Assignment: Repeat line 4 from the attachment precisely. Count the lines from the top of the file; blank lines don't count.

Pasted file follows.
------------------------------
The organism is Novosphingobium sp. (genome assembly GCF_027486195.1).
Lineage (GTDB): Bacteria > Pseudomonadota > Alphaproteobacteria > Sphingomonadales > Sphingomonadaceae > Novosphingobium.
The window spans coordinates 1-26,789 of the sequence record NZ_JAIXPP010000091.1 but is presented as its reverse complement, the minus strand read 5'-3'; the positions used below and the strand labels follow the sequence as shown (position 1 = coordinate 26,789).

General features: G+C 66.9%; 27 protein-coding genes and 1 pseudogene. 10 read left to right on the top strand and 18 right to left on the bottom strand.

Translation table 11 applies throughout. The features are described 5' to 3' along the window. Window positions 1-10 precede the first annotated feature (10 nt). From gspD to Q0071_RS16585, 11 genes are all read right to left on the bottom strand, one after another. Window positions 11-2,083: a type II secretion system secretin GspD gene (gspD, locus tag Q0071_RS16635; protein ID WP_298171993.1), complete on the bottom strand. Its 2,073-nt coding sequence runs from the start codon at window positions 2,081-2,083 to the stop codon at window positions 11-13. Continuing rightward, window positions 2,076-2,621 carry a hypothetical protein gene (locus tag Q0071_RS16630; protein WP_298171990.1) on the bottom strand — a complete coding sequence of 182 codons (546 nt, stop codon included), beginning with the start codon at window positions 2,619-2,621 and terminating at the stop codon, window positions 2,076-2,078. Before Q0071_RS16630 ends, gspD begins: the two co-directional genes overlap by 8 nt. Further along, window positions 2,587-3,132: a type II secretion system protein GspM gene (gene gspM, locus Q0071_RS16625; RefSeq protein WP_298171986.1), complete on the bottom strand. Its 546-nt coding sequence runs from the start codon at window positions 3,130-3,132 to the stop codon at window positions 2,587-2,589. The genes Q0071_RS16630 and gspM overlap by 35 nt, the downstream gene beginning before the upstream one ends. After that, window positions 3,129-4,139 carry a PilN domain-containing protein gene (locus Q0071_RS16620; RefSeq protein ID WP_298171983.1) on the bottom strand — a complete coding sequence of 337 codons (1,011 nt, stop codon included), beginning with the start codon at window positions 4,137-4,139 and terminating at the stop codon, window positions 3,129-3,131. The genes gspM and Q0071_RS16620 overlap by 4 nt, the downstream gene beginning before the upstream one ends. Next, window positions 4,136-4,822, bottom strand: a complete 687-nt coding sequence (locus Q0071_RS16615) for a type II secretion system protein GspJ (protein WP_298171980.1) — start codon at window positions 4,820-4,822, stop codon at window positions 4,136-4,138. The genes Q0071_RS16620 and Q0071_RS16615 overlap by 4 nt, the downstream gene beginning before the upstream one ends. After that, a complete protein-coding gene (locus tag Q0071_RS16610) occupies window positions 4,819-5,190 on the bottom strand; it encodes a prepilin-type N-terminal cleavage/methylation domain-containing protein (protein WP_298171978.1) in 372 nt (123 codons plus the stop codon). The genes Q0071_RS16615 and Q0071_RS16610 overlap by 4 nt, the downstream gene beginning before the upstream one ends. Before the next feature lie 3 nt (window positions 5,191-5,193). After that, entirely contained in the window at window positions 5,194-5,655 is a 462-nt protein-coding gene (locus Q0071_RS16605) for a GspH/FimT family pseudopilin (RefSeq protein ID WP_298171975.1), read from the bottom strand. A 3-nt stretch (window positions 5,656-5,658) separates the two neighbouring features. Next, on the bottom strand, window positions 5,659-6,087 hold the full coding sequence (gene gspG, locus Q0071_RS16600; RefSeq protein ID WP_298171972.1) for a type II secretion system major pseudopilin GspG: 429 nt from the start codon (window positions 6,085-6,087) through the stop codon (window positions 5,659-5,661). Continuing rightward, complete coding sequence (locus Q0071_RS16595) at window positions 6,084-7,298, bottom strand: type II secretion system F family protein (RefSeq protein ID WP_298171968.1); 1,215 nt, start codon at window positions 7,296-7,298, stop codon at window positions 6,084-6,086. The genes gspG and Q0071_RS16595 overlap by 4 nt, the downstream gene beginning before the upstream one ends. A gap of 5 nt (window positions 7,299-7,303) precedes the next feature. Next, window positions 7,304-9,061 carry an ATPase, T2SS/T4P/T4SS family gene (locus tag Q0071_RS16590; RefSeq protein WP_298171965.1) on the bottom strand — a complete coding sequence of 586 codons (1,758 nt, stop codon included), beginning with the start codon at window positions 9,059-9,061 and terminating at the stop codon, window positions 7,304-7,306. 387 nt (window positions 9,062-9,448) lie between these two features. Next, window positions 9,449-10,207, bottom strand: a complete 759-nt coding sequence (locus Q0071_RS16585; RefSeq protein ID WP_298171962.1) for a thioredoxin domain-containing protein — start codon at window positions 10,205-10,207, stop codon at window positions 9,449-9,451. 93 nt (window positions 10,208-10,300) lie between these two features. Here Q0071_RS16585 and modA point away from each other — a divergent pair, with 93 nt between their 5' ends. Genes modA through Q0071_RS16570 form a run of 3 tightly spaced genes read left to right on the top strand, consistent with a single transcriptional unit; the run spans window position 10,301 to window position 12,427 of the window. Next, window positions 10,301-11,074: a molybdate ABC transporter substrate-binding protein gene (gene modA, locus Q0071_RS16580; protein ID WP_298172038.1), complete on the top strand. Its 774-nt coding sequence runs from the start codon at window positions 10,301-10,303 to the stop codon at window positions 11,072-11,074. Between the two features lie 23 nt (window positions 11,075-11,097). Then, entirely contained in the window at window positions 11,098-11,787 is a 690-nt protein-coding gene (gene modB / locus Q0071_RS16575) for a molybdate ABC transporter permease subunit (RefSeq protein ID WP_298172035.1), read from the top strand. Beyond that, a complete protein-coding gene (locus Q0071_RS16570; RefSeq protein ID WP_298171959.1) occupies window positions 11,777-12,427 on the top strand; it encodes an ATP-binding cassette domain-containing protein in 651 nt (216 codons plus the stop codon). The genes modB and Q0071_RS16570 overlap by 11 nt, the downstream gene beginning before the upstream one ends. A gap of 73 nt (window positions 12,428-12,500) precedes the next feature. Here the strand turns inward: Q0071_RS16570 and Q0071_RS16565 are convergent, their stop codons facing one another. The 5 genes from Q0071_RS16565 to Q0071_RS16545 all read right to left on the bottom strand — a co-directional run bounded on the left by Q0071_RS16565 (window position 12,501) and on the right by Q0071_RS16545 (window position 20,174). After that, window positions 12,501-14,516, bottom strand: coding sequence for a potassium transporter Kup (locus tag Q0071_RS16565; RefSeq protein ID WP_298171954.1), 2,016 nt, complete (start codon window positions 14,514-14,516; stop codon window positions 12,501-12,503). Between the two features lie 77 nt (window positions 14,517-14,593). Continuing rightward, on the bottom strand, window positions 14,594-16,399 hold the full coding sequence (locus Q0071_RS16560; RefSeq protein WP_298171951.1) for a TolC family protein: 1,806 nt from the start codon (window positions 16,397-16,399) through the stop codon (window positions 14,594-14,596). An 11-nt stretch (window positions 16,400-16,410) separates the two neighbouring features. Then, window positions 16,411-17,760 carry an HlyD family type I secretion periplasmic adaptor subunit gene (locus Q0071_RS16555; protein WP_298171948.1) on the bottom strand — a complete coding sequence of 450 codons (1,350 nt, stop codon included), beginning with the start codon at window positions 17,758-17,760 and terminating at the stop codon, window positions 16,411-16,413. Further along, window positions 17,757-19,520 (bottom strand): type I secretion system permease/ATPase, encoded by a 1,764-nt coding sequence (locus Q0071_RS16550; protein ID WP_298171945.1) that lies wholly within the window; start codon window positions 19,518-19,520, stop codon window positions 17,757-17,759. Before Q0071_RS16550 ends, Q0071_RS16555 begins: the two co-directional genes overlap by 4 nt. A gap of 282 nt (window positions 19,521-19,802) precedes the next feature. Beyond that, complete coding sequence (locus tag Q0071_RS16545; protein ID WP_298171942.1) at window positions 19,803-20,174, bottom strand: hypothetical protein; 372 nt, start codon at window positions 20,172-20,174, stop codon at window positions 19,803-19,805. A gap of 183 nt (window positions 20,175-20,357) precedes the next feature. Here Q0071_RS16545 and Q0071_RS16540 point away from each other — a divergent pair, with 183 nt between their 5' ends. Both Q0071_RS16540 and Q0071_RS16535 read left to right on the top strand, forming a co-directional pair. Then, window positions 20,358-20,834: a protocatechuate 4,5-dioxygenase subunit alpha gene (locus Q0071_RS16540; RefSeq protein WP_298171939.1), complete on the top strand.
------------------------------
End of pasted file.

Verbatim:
General features: G+C 66.9%; 27 protein-coding genes and 1 pseudogene. 10 read left to right on the top strand and 18 right to left on the bottom strand.